Silvio Sbarigia: What I think about Italian trials

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This year the Italian Bridge Federation organized trials for the World Mind Sports Games (ex Olympics). This is new. Trials for the Open National team have been organized only twice before: for the Montecarlo Olympic games in 1976, and for the Bermuda Bowl in Stockholm in 1970. In my opinion, trials in Italy are useless for the Open category, reasonable for the Women category, only if meeting certain conditions, and damaging for the Senior category.

Open category. In Italy there are in theory four world class pairs, but in practice only three because Nunes-Fantoni are playing for Monaco at the moment. Our three best pairs are four players of the Lavazza team (Bocchi-Madala, Sementa-Duboin) and Lauria-Versace. It is known that Lavazza won the trials and it is likely that she will also call Lauria and Versace to make up the six. This is not only a reasonable possibility but it would also be very welcome for the good of our national team.

In Italy we have three pairs who are way ahead of all others. Their expertise and achievements give them the right to play for Italy in this important competition. Organizing trials is a waste of time and money. It is only winking at average players’ hopes. Trials are a good idea where there are at least five or six high-level pairs, as it is in the US, France, or Poland. If many pairs have the same expertise level, trials are mandatory.

Women category. In this category in Italy we have at least five or six pairs at the same level, so trials are reasonable. Nonetheless it should be limited to two or four teams, as they do in France. Access to the trials should be granted only to players who have won some competitions and shown that their technical abilities are adequate to international competitions. Otherwise it would be again a waste of money and time. The two strongest Italian women teams won the trials this year, as expected. Again I see this as simply winking at average players.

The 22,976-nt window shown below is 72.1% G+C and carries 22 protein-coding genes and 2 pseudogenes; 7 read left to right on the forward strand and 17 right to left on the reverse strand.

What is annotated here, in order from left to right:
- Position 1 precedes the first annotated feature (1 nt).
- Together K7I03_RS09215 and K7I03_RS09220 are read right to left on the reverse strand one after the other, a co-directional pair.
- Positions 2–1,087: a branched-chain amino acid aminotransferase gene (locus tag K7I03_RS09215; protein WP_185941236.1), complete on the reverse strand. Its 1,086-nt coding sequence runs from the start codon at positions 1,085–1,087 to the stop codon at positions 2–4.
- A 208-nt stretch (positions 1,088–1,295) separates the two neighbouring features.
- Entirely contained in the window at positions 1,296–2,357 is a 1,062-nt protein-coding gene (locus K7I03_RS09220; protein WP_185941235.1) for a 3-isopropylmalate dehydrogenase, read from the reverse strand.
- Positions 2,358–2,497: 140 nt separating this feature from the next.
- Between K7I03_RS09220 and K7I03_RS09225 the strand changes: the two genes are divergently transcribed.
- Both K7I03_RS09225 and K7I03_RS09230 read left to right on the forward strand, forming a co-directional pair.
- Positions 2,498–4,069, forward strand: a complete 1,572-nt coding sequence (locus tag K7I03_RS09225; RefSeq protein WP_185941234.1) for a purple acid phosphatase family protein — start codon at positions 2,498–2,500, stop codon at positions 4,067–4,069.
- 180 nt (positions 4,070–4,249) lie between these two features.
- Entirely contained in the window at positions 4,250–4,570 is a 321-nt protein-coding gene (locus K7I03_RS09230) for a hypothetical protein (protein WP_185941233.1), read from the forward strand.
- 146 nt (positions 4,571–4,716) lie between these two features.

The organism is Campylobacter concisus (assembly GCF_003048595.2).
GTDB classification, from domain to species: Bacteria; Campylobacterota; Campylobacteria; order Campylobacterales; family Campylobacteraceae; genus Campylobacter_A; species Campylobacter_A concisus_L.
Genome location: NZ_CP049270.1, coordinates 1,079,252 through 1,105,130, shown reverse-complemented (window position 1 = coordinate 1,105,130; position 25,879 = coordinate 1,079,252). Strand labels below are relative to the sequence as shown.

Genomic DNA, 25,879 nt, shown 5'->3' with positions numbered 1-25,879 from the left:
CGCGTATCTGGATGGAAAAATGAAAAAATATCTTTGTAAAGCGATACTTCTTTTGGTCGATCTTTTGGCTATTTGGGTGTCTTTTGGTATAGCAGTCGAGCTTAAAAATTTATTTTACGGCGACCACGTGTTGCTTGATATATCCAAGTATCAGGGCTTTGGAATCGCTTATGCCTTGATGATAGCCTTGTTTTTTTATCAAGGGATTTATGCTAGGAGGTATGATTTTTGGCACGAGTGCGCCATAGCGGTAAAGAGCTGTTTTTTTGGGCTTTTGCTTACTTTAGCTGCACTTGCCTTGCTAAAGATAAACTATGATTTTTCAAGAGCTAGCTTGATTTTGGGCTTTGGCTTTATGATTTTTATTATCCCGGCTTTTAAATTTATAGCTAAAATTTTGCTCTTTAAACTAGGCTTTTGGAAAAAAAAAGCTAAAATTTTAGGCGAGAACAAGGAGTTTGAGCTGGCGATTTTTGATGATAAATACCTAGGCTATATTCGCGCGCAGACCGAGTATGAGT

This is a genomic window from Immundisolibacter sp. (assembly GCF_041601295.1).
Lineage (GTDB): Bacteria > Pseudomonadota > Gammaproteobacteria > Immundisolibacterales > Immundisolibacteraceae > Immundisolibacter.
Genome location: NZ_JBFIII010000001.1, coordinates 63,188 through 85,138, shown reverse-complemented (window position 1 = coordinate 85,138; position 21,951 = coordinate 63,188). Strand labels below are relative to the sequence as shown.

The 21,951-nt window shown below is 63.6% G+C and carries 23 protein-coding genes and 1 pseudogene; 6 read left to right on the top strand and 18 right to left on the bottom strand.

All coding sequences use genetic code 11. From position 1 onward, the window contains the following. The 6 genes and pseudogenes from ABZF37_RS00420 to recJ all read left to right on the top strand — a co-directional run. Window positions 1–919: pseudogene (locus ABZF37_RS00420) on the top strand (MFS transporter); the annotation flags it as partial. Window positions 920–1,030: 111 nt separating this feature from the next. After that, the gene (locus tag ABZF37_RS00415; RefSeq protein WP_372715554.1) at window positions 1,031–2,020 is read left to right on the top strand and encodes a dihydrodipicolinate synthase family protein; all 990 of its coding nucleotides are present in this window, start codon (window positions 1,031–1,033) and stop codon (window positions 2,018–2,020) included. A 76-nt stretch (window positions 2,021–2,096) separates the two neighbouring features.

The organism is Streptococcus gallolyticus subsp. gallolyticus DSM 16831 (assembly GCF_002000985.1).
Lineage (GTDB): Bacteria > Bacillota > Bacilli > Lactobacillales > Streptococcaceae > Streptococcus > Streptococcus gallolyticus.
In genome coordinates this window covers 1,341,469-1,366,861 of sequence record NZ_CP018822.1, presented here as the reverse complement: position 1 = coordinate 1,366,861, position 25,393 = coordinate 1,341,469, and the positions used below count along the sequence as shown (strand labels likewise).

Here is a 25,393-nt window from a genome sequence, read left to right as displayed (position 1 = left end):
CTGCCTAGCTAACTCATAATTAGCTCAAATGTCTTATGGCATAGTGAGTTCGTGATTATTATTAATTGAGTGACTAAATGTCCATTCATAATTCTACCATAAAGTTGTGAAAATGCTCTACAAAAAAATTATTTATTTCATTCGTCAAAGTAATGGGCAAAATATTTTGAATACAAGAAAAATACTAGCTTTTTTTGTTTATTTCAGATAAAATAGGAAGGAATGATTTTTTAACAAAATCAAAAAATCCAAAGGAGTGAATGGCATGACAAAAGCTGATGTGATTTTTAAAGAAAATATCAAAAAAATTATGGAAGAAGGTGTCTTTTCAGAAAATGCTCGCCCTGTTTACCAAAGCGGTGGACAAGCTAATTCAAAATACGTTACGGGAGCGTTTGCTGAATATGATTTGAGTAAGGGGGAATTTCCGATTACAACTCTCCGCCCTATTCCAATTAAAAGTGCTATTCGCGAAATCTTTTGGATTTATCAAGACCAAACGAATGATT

Senior category. In this category the situation is rather complex. Our best players are spread in different teams, having different sponsors. Thus the winning team never features the three best pairs. Moreover the team who wins the trials often faces the problem of having a weak player as a sponsor. The sponsor has to play a certain number of boards and this brings in bad results. Creating a senior team is a tough task in itself because players are not young any more and there are problems related to their old age. The winning team often is not the best one, but the least worst…

The ideal strategy here would be to have trials between two teams of four players each, in this way the winning team gets the best pair from the other team. This system, called “mixed”, was used in 1976 when the European Champions 1975 (Sbarigia-Mosca, Franco-Garozzo) faced Burgay-De Falco, Forquet-Belladonna in a 120-board match. The three pairs that came out of it proved their strength by coming second at the Olympics in Montecarlo, in 1976.

Obviously all I can do is to cross my fingers for all our teams. I am sure that our Open team will make it to the podium. For what concerns Women, I think that the team who won the trials deserves to play for Italy and it is at the moment the best Italian Women team with a lot of international experience.


Silvio Sbarigia

(English translation by Laura Cecilia Porro)

March 12, 2012


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